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2016 Chevrolet Camaro V-6 Manual

Car and Driver logo Car and Driver 4/13/2016 DON SHERMAN
2016 Chevrolet Camaro RS

From the May 2016 issue

Six-cylinder engines are legitimately desirable in imports—BMWs, Jaguars, Porsches—yet in pony cars they’ve always been plagued by the Rodney Dangerfield syndrome. As the old Camaro/Challenger/Mustang rap goes, V-8s are for those serious about performance, V-6s are for secretarial pools and rental fleets.

While Dodge and Ford both offer V-6s with 300 or more horsepower, the home of the Hemi and the house of EcoBoost don’t have their hearts in those engines. This gives Chevy the opportunity to indulge in the joy of six with its freshly revitalized Camaro. We don’t have secretaries anymore, and during our most recent 10Best trial, we noticed that the 3.6-liter, 335-hp LGX V-6 the Camaro shares with four Cadillacs is a palatable alternative to a honking V-8. Times have indeed changed.

The Camaro LT tested here rings in at $35,150, uplifted from a base four-cylinder with a $1495 V-6, $895 dual-mode exhaust, and a $1950 RS package (20-inch wheels and tires, high-tech lighting, and a few sporty trim pieces). That’s the high end of affordability, but oh, what you get. It snarls unlike any American V-6, and the 223- pound-lighter nose relative to the V-8 version’s makes it a back-road Baryshnikov.

This V-6’s appetite for rpm shot us to 60 mph in 5.1 seconds and to 103 mph in the quarter-mile in 13.7, quicker by 0.4 second in both measures than a 3.7-liter V-6 Mustang. The last Challenger V-6 we tested, equipped with an eight-speed automatic, was a full second off the Camaro’s pace.

GM’s four-cam V-6 flaunts its spunk by pulling smartly from 1800 rpm and by tickling the sound meter with rich resonance at 5000 rpm. At the 7000-rpm redline, four tailpipes spout speed metal.

2016 Chevrolet Camaro V-6 Manual© DON SHERMAN 2016 Chevrolet Camaro V-6 Manual

The chassis is nicely balanced thanks to the engineers’ weight-saving and stiffness-enhancing accomplishments. The V-6 is tucked back as far as is practical, the battery lives in the trunk, and various suspension and structural components are aluminum. We measured 0.91 g’s worth of skidpad stick running on 245/40R-20 Goodyear Eagle F1 Asymmetric All Season radials. The body is flat and nicely damped at the adhesion limit, and the understeer never goes nasty. The electrically assisted steering is perfectly weighted and provides aggressive turn-in response. Clearly, a car junkie tuned the communications channel from the road to the driver’s hands.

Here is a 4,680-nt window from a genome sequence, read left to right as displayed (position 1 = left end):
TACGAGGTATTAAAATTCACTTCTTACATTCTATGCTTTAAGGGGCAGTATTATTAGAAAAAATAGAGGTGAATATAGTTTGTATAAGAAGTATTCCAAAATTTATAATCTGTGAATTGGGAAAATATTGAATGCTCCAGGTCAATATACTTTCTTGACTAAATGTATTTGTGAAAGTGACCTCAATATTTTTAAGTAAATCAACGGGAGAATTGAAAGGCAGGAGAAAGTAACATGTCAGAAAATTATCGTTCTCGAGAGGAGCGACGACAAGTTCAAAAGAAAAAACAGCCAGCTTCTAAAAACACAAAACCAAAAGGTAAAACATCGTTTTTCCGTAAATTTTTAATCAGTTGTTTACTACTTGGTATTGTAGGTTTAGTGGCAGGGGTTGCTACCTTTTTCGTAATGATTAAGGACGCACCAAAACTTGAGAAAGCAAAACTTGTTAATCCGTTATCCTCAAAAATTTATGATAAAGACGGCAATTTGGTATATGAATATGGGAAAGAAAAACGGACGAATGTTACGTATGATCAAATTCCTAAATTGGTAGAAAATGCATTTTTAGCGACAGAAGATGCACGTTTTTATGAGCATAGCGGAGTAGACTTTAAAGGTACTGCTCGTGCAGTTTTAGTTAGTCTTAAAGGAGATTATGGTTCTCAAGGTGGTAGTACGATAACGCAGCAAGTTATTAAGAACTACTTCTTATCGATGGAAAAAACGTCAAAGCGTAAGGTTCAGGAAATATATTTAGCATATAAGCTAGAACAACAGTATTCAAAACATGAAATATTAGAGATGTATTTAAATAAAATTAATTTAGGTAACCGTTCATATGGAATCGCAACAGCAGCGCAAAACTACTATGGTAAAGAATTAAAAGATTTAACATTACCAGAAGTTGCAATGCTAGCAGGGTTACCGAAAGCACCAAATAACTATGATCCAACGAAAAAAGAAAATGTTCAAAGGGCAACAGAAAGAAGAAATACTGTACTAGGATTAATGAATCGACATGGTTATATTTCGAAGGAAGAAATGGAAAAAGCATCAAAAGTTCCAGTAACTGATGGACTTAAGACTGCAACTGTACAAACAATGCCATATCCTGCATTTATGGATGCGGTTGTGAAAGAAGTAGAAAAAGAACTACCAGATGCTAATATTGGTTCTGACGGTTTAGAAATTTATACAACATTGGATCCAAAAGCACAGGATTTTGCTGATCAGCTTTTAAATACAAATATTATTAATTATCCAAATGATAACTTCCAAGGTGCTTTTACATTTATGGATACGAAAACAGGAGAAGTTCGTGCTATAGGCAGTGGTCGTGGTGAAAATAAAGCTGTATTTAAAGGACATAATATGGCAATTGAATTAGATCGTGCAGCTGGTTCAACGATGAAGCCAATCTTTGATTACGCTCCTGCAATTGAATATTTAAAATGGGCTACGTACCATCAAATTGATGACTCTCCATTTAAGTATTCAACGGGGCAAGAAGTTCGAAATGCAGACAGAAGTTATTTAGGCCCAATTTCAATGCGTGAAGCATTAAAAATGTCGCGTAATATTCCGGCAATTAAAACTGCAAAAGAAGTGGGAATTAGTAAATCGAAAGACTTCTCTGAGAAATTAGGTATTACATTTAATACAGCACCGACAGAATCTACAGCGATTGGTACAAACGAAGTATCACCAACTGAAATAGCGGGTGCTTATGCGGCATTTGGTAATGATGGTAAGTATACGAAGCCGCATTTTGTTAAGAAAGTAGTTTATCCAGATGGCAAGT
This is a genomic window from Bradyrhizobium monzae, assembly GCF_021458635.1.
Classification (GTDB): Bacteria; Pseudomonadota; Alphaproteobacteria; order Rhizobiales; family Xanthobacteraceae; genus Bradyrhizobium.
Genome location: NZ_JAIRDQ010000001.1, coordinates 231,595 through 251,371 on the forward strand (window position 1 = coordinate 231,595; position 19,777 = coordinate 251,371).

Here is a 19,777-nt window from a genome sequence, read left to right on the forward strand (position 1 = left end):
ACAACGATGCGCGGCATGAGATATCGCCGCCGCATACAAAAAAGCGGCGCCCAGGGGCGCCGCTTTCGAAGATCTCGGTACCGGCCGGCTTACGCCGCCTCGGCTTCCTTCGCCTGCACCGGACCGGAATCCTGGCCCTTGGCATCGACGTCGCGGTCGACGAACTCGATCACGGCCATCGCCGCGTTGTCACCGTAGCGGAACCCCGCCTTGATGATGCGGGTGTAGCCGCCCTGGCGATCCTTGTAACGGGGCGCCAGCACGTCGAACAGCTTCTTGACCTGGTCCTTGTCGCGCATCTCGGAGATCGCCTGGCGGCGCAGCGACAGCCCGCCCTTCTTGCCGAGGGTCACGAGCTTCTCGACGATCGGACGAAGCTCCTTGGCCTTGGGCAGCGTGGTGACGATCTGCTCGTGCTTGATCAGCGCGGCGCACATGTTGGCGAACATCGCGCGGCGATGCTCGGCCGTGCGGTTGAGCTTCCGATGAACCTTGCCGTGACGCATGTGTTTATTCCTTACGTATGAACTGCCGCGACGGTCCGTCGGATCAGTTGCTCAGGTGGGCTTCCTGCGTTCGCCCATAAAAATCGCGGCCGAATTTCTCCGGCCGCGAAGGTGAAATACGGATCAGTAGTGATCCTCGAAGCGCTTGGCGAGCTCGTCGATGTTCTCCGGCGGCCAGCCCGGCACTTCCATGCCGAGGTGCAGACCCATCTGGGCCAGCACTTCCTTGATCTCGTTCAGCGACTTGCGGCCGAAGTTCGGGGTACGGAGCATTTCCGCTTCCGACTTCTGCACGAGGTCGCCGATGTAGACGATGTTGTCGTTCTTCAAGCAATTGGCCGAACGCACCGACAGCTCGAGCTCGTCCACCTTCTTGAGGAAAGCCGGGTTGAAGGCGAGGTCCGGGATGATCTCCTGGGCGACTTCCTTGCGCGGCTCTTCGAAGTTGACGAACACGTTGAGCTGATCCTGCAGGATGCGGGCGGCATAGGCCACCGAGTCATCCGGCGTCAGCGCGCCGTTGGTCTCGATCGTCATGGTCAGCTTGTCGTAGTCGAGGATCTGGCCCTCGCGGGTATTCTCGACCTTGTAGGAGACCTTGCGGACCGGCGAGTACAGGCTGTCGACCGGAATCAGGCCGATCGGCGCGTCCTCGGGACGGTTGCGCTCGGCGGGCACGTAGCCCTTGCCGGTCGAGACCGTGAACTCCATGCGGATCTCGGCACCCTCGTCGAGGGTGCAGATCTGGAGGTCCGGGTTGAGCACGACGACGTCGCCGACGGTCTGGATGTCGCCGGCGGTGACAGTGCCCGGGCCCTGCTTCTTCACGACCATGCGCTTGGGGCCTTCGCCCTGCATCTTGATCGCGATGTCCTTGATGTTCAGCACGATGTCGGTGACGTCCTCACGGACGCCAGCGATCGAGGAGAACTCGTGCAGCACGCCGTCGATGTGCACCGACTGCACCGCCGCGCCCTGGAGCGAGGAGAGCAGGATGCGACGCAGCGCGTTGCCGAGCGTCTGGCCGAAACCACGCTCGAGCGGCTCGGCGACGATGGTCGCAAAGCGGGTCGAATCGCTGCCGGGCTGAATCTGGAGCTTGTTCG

The bad news is the cave that the Camaro’s interior has become. While the sixth generation’s cockpit excels in functionality, the exterior designers hiked up the trousers and cocked the Camaro’s beret to leave little more than peepholes for spotting traffic. The front buckets provide excellent lateral and thigh support, though the slide into them includes a buttocks bite by the outboard seatbelt anchor. The front belts also serve as tripwires for those brave enough to attempt rear-seat entry. That’s a pity because the back perches are comfortable—except for their shortage of head, knee, and foot space.

Most of the interior is finished in hard, black plastic but executed nicely enough not to be oppressive. At least there’s no hassle using the reconfigurable instrument cluster, infotainment system, and climate controls. Twisting the oversized vent registers sets cabin temperature. A parking brake that automatically releases when you drive off is handy, and the options list includes a wireless charging pad and a head-up display.

While Mustang fans might look wistfully in the direction of the new Camaro’s numbers, Ford fan defections are unlikely. That said, this car’s gutsy V-6 should draw a few import owners to the Chevy fold.

Specifications >VEHICLE TYPE: front-engine, rear-wheel-drive, 4-passenger, 2-door coupe

PRICE AS TESTED: $35,150 (base price: $30,140)

ENGINE TYPE: DOHC 24-valve V-6, aluminum block and heads, direct fuel injection

Displacement: 222 cu in, 3640 cc

Power: 335 hp @ 6800 rpm

Torque: 284 lb-ft @ 5300 rpm

TRANSMISSION: 6-speed manual

DIMENSIONS:

Wheelbase: 110.7 in

Length: 188.3 in

Width: 74.7 in Height: 53.1 in

Passenger volume: 80 cu ft

Trunk volume: 9 cu ft

Curb weight: 3469 lb

C/D TEST RESULTS:

Zero to 60 mph: 5.1 sec

Zero to 100 mph: 13.0 sec

Zero to 140 mph: 34.1 sec

Rolling start, 5–60 mph: 6.0 sec

Top gear, 30–50 mph: 15.1 sec

Top gear, 50–70 mph: 12.4 sec

Standing ¼-mile: 13.7 sec @ 103 mph

Top speed (governor limited): 151 mph

Braking, 70–0 mph: 152 ft

Roadholding, 300-ft-dia skidpad: 0.91 g

FUEL ECONOMY:

EPA city/highway driving: 18/27 mpg

C/D observed: 18 mpg

TEST NOTES: Launches nicely with a 4000-rpm clutch engagement and a feathered throttle. Perfectly stable at its 151-mph top speed.

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